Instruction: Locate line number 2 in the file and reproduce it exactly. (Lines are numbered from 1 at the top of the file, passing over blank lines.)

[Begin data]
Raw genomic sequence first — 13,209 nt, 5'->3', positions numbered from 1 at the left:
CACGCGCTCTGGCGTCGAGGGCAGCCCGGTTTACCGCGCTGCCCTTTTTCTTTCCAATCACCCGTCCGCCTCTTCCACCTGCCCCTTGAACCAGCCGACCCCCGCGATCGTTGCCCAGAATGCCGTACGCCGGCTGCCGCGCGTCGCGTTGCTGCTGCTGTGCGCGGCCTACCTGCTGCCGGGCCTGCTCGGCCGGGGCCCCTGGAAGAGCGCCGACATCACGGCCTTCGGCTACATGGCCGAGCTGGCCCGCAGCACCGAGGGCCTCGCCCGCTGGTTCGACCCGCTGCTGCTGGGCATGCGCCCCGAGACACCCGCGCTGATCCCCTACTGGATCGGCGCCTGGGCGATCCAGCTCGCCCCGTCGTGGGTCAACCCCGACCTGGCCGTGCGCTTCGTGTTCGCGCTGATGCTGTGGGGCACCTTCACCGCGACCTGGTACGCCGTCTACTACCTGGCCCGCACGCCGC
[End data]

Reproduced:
CACGCGCTCTGGCGTCGAGGGCAGCCCGGTTTACCGCGCTGCCCTTTTTCTTTCCAATCACCCGTCCGCCTCTTCCACCTGCCCCTTGAACCAGCCGACCCCCGCGATCGTTGCCCAGAATGCCGTACGCCGGCTGCCGCGCGTCGCGTTGCTGCTGCTGTGCGCGGCCTACCTGCTGCCGGGCCTGCTCGGCCGGGGCCCCTGGAAGAGCGCCGACATCACGGCCTTCGGCTACATGGCCGAGCTGGCCCGCAGCACCGAGGGCCTCGCCCGCTGGTTCGACCCGCTGCTGCTGGGCATGCGCCCCGAGACACCCGCGCTGATCCCCTACTGGATCGGCGCCTGGGCGATCCAGCTCGCCCCGTCGTGGGTCAACCCCGACCTGGCCGTGCGCTTCGTGTTCGCGCTGATGCTGTGGGGCACCTTCACCGCGACCTGGTACGCCGTCTACTACCTGGCCCGCACGCCGC